Friday, December 25, 2009

Waterworks Steam Engine - predating Steampunk by over a century


Unlike  an interior shot of the engine room of Captain Nemo's Nautilus in 20,000 Leagues Under the Sea, this seemingly Jules Verne inspired four story high, triple expansion Levitt Steam engine is absolutely real.

The story is that my friends Jim and Jamie knew the engineer, Bruce, who was in charge of this out-of-commission pumping station that still is located in Chestnut Hill, MA, very close to Boston College.

We made several visits to this amazing time capsule of gages and valves, and an incredible array of German silver fittings, and huge flywheels that went through the floor to the decks below, with cast iron spiral staircases leading to service decks covered with more gages and oilers.

At that time I was the proud owner of a Nikon F with a 50mm F2 lens (the F1.4 was much desired, but costly) and a small supply of Kodak Ektachrome T transparency film with an ASA of 100, process E4.  Film and processing were expensive and I had other things to do with the $10 it would have cost to process this cassette, so I put it aside,  in 1972, only to find again in 2005.

So I sent it to a lab called Rocky Mountain Film Services or something, and they promised to process it properly, and if I was lucky, there would be some image remaining.  After a long wait, I was surprised to see a pile of underexposed prints show up at my door - disappointed and angry I was - because they had processed the E4 film as a color negative!  Aghast I put the film away. What a loss.

Then, last month, I bought an Epson 750 pro film scanner.  This is the same scanner that produced the good scan of Hemlock Gorge that is shown elsewhere on this blog.  So last week I finally pulled out "The Waterworks Negatives" and got to work, using the Epson scan utility, some patience, and a dose of Photoshop, and here is the result.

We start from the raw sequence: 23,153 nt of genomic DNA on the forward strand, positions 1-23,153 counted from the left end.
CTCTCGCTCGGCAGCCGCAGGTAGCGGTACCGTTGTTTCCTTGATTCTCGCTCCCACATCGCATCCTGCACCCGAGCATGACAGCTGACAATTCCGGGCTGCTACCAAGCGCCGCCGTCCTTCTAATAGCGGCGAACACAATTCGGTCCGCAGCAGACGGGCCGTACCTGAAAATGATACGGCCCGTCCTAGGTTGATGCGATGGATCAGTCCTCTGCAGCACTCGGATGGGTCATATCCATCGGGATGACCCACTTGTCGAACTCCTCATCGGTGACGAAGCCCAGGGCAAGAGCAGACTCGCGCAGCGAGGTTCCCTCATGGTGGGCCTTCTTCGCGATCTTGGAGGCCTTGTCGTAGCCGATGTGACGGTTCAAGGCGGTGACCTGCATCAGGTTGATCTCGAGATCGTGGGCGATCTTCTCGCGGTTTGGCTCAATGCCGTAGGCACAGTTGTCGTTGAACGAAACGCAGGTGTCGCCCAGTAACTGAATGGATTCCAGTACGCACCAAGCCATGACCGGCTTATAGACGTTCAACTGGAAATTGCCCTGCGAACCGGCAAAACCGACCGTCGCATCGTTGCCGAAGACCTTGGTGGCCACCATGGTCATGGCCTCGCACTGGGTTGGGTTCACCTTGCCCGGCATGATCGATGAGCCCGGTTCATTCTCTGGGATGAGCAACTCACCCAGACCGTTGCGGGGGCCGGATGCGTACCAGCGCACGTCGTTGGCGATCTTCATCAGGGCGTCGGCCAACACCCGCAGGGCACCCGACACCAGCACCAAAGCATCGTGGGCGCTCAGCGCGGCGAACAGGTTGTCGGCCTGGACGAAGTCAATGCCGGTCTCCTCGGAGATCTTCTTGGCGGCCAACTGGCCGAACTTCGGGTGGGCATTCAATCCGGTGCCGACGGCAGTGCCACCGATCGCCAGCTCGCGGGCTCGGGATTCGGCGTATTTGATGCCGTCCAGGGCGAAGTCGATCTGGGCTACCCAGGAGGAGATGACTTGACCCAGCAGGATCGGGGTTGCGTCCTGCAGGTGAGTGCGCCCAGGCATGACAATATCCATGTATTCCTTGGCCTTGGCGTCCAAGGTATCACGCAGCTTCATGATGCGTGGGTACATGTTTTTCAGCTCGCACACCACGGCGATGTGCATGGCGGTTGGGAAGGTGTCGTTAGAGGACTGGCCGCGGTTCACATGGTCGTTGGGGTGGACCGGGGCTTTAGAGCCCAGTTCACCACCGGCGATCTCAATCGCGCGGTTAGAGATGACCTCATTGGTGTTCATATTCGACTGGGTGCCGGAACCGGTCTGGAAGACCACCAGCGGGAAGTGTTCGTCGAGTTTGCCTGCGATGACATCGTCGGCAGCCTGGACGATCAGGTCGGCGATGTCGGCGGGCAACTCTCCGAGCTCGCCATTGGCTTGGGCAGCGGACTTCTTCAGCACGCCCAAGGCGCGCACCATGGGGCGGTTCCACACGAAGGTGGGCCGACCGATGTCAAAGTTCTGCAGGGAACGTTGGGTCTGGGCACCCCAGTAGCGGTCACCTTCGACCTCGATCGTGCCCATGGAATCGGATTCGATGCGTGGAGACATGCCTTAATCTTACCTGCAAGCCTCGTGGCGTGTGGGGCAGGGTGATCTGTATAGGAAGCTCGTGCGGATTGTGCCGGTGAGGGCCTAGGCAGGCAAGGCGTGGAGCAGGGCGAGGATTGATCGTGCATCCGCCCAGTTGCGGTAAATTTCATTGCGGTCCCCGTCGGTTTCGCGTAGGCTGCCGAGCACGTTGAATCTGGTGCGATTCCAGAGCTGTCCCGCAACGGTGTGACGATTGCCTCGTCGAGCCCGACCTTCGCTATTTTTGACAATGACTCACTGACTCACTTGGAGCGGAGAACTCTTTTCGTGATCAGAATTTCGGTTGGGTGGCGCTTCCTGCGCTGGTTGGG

Click on the image for a larger view.  I think I will do this again, and at even higher resolution.

The Boston or Metropolitan Water Works fell under the Metropolitan District Commission which was eventually folded into the State Police.  A few years ago, the roof of this building had holes in it from neglect, and the brass, steel and wood were badly corroded. Now it is a partially restored museum, and some of the space has been converted into extremely expensive condominiums.

9 comments:

Anonymous said...

Lööks quite beautiful!

PL

Bob Crowley said...

Hope you are having a nice time! Thanks for looking in. This is really a lucky cross processed image I think. Imagine it was in the can as a latent image all that time.

Anonymous said...

WOW!

Where are you going with this, Bob?

You Know Who

Anonymous said...

I got an Epson v500 photo scanner for Xmas and I haven't hooked it up as I have been busy with other things. Wondering why you bought the 750 pro over other scanners? It certainly works. It is a wonderful photo. I will pass it along to some steam fiends that I know. N1IPP

Bob Crowley said...

I got that one because it works with Silverfast SW, and does a great transparency and negative scan, as well as wet scanning. I have a number of chromes that will get scanned in that way at the highest resolution - amazing how large the files get - one image can fill a DVD.

Larry Killip said...

That is a wonderful picture Bob.

I use a Canoscan 9950 (Canon) to scan my Rolleiflex b/w negs... nice to not need a darkroom cos I do the negs in a development tank using a black bag to load them. Best of both technologies makes doing film easy and rekindled my old hobby. Epson 750 looks interesting.

Bob Crowley said...

Larry

Exactly! I use the changing bag and the tank too. The smell of developer and fixer, and the magic of processing, but without all that bother of enlargers and wasted variable contrast photo paper (which we don't need anyway since we manipulate and share images electronically). It's the best of both worlds I think!

Cheers

Bob Crowley said...

A 35 year old latent image! Who has older?

Bob Crowley said...

Yes I am a little hazy on the exact date, but it had to be 1972 when it was shot. I think I found it when I had my mother's basement cleaned out - that didn't happen until a guy from Ashland helped me - and that was after this blog started. So it could be 2007.

35 years is about right.